Edited by Barry Forshaw
Crime Uncovered Series
Bristol: Intellect, 2016
Paperback. 220 p. ISBN 978-1783205219. £19.50
Reviewed by Charles Brownson
Arizona State University
Detective is a book of commissioned essays on two themes: the growing international reach of the genre, and the propensity of it to reflect the social conditions of its time. In his introduction, Barry Forshaw asks what is the source of the enduring popularity of detective fiction. He finds the answer in its ability to palliate the chaos of an unstable world  which drives the other part of his answer, the growing international interest in the genre. The evidence is provided by thirteen “case studies” – brief critical essays on important writers and the detectives they have created. The list, which could easily get out of hand, is sensibly limited to professionals (the police), giving the group of thirteen a natural unity which brings the two themes to the fore. The list is five Scandinavians, three British, two French, and one each American, Spanish, and Sicilian.(1)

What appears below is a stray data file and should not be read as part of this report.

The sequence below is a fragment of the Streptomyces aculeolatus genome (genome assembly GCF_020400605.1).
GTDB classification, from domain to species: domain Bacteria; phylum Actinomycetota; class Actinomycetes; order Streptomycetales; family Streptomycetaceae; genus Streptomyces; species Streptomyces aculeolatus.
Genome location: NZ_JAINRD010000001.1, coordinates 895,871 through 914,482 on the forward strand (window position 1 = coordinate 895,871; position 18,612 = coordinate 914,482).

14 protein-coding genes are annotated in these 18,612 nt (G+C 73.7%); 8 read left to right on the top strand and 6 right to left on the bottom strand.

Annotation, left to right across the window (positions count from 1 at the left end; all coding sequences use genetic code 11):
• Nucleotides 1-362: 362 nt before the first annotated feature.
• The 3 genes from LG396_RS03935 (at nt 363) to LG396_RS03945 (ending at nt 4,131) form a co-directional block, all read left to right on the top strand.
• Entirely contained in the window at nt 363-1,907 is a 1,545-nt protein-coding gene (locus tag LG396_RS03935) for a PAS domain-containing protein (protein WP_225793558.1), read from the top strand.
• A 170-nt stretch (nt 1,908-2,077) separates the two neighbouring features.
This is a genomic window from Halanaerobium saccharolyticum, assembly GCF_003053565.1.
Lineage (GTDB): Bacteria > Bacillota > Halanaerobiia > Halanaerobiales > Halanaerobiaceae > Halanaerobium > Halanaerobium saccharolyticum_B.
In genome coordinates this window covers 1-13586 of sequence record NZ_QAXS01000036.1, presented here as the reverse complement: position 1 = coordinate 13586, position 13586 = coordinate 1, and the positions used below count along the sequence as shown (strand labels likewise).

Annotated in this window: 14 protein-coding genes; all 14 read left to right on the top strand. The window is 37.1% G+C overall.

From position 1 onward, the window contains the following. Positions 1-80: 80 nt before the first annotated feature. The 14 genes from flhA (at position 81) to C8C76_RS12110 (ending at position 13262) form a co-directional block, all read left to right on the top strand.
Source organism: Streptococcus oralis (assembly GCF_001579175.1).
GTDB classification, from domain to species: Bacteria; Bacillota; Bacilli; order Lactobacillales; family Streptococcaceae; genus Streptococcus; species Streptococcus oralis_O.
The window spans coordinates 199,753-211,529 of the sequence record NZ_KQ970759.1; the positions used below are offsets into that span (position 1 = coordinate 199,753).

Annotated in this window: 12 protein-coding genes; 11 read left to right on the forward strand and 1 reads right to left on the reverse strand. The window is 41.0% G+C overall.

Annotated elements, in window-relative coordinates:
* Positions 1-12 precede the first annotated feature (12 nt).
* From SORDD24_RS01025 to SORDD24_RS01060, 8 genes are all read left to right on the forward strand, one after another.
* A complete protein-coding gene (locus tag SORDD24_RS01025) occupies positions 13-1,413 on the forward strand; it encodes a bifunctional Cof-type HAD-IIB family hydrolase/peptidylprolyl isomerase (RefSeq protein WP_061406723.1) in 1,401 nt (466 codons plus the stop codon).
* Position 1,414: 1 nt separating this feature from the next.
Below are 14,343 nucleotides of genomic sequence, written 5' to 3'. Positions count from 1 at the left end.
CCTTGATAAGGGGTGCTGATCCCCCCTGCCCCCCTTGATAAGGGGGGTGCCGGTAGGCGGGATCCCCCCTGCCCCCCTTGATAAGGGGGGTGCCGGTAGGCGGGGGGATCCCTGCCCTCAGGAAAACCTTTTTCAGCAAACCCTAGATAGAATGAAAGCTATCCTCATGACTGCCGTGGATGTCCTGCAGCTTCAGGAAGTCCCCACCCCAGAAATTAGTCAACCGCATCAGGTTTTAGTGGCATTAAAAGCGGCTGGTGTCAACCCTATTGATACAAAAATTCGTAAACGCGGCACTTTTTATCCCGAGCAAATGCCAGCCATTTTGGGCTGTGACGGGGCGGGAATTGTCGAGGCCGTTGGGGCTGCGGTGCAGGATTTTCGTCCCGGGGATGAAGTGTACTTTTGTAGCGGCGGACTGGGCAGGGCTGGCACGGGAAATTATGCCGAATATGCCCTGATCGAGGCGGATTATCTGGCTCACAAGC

Here we see exposed one difficulty in the plan of this book. Among the requirements for detective fiction are a general adherence to the rule of law and an institutionalized agency empowered to punish lawbreakers. Past traditions of the detective genre have been tolerant of the amateur, but we now find amateur detectives implausible and vigilante justice unacceptable. The strongest fictional detectives are now policemen, but by sensibly choosing policemen for his case studies, Forshaw willy-nilly limits the field to those western European countries which can meet the two conditions of the rule of law and of institutionalized enforcement, thus hiding the readers’ much wider interest in the detective genre internationally. However, it is undeniable that the detectives chosen for discussion are key figures.